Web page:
Linda Jackson clearly has huge global plans for Citroen and this is where India will play a critical role in the coming years.
This will particularly become evident in the first half of the following decade when the French auto brand will have launched a slew of products in India that will be sold both in the domestic market and shipped overseas.
As CEO of Citroen, which is part of Groupe PSA, Jackson is more than aware of the potential in other emerging markets even while she does not get into specifics. “The idea is to become more international beyond Europe,” she says.
For now, France and China are the key markets for Citroen but it is only natural that India will be a centre of gravity going forward. It is already on its way to becoming the third-largest car market after China and the US.
By the time Citroen will have finished its first flush of products for India in 2024-25, the overall market size for cars and SUVs could be in the region of six million units. Jackson makes known that the Citroen sales target for 2021-22 globally is 1.5 million units (up from one million) but India will hardly feature in this portion.
It is only after this when Citroen will have one new launch every year after the C5 AirCross SUV that the presence of this market will be more significantly felt. Chairman of Groupe PSA, Carlos Tavares, recently announced that he would present a nine-year strategic plan between 2021 and 2030 once the present ‘Push to Pass’ plan draws to a close in the next couple of years.
It is logical to assume that India will feature prominently in the nine-year plan as one of the key pillars for Groupe PSA in the Asia-Pacific region. On the imperatives of going global, Jackson says it is important to have a balanced portfolio. “If something goes wrong in Europe, I know there is a strong region to fall back on,” she adds.
At present, 20 per cent of Citroen’s volumes are generated outside Europe and this percentage clearly needs to double during the course of the following decade. Jackson is confident that the India story will pave the way for a larger presence eventually.
“France is our biggest market followed by China and India needs to be moving up the ladder,” she continues. In the process, it could also service other markets in the ASEAN region as well as Latin America though these are still early days yet.
ASEAN and global strategy
Groupe PSA is already working on an ASEAN strategy where Malaysia will be the pivot though there is no telling what could unfold once India begins firing on all cylinders and other economic bonanzas like free trade agreements with ASEAN also kick in.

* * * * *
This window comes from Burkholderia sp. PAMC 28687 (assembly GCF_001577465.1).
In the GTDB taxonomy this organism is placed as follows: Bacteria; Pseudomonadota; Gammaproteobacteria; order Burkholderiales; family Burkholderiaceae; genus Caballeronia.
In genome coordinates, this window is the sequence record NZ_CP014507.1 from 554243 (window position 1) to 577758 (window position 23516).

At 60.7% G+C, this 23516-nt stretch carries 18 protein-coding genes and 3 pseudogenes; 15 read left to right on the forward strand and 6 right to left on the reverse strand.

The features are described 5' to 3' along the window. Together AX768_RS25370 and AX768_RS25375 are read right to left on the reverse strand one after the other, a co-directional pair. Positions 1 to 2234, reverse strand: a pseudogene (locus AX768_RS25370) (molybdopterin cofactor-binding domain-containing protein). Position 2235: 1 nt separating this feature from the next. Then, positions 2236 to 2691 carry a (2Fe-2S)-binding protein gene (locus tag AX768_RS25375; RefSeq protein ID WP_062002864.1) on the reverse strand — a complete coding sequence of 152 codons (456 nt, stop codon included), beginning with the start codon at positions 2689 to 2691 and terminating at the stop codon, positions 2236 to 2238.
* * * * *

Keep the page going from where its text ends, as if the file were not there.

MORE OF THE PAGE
For Citroen, the India chapter is part of a larger global strategy and a long-term process “which will involve image build-up and a new launch happening every year”. Jackson is thinking big but balances ambition with circumspection.
After all, these are not the easiest of times for the automotive industry and her boss, Tavares, has constantly spoken of chaos across the world. Trade wars between two powerful nations could throw things off balance while events like Brexit will not help the cause either.
Jackson says it is important for companies to be very agile in these tumultuous times. She also refers to the high levels of unpredictability all around as in the case of Europe, which was struggling till not-so-long ago but is back on its feet. Similarly, who would have thought that China, once considered invincible, is actually slowing down?
Groupe PSA is, incidentally, attempting to put its China house in order since things have not quite worked according to plan. Its ally, Dongfeng Motors, played a big role in helping the French auto brand emerge from an abyss five years ago when it truly seemed down and out. However, PSA has not been able to make much headway in China and this is something that will need to be remedied soon.
Getting back to India, Citroen will soon be kicking off talks with potential dealers. These are not the easiest of times for the industry especially with car sales up against severe headwinds. A whole lot of dealers are shutting shop simply because it is unviable to continues business.
This is where Citroen is planning a more pragmatic retail model called ‘La Maison Citroen’, which will not involve a sprawling area to display cars but will only have a couple of them on show. The rest of the ecosystem will be a digital world where customers can browse around on screens and decide which model they would like to buy.
The idea is working to a charm in markets like France, Australia and Korea even while the conventional dealerships coexist with this model. The interiors of La Maison Citroen are colourful, yet elegant, and the idea is to enhance the car buying experience for customers.
Citroen will replicate this format in India and this will hopefully be a win-win situation for everyone concerned, right from the company to the dealer and customer. The reasoning is that young Indians are tech savvy and prefer the digital world experience to the conventional brick and mortar model as evident in the frenzied pace of online buying.
Sure the concept of the entire family being involved in the car purchasing exercise still exists but individualism is also taking over in a big way. Dealers will welcome this route (Volkswagen has kicked off a similar project in India through its Pop-up Stores) as investments will be much more manageable.
Customers seeking greater privacy while buying cars will be delighted with this option. The challenge eventually is to ensure that sales grow and Citroen has a winning proposition on its hands.
The writer was in Paris at the invitation of Citroen